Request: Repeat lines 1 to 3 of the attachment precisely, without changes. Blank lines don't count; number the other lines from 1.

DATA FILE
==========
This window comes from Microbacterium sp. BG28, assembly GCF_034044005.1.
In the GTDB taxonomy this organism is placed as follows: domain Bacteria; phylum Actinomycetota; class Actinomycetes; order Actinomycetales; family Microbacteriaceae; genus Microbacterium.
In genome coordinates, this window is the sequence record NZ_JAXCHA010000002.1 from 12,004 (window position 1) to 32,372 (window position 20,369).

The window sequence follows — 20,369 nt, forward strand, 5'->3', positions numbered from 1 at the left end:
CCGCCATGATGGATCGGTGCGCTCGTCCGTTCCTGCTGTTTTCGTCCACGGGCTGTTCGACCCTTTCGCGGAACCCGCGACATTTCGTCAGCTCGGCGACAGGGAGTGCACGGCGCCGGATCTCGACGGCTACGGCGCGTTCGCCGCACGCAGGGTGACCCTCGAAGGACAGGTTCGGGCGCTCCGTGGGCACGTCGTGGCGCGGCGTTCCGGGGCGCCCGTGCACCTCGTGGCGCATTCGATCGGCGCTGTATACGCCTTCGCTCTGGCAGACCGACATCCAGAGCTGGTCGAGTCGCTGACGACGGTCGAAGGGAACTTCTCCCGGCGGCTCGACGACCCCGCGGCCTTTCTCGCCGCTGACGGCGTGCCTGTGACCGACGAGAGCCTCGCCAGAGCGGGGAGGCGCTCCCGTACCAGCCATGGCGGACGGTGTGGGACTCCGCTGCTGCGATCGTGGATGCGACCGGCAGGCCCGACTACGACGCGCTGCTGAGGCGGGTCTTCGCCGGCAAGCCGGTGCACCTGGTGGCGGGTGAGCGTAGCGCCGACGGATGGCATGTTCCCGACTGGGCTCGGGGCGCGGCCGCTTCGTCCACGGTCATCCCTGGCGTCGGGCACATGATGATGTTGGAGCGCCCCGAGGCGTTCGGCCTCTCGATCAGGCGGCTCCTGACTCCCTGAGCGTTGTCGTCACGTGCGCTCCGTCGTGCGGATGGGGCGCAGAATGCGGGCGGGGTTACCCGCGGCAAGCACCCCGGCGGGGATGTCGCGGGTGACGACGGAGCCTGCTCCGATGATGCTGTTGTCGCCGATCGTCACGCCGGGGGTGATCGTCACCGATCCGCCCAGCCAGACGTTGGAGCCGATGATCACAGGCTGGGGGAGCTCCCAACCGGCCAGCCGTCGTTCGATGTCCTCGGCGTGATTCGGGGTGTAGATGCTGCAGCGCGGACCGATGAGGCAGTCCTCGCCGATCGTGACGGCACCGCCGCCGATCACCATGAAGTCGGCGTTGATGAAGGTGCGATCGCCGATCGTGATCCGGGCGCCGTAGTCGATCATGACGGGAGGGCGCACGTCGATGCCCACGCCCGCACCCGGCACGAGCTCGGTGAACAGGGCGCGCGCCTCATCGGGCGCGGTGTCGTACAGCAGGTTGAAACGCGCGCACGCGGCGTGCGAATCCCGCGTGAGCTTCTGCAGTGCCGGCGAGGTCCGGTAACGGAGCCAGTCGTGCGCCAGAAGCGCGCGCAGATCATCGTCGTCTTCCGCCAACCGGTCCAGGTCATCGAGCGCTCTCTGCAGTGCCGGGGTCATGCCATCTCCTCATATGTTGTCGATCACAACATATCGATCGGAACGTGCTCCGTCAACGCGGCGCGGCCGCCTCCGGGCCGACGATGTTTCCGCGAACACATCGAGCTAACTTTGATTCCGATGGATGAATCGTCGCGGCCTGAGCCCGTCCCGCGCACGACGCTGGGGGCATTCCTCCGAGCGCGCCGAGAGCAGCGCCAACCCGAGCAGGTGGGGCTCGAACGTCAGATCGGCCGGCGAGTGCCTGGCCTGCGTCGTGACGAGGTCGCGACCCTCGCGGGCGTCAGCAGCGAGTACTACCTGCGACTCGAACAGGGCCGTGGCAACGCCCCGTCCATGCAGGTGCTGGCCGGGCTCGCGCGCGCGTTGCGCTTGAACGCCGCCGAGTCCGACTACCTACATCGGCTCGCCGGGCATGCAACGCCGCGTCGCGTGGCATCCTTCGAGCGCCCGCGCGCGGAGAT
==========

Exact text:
This window comes from Microbacterium sp. BG28, assembly GCF_034044005.1.
In the GTDB taxonomy this organism is placed as follows: domain Bacteria; phylum Actinomycetota; class Actinomycetes; order Actinomycetales; family Microbacteriaceae; genus Microbacterium.
In genome coordinates, this window is the sequence record NZ_JAXCHA010000002.1 from 12,004 (window position 1) to 32,372 (window position 20,369).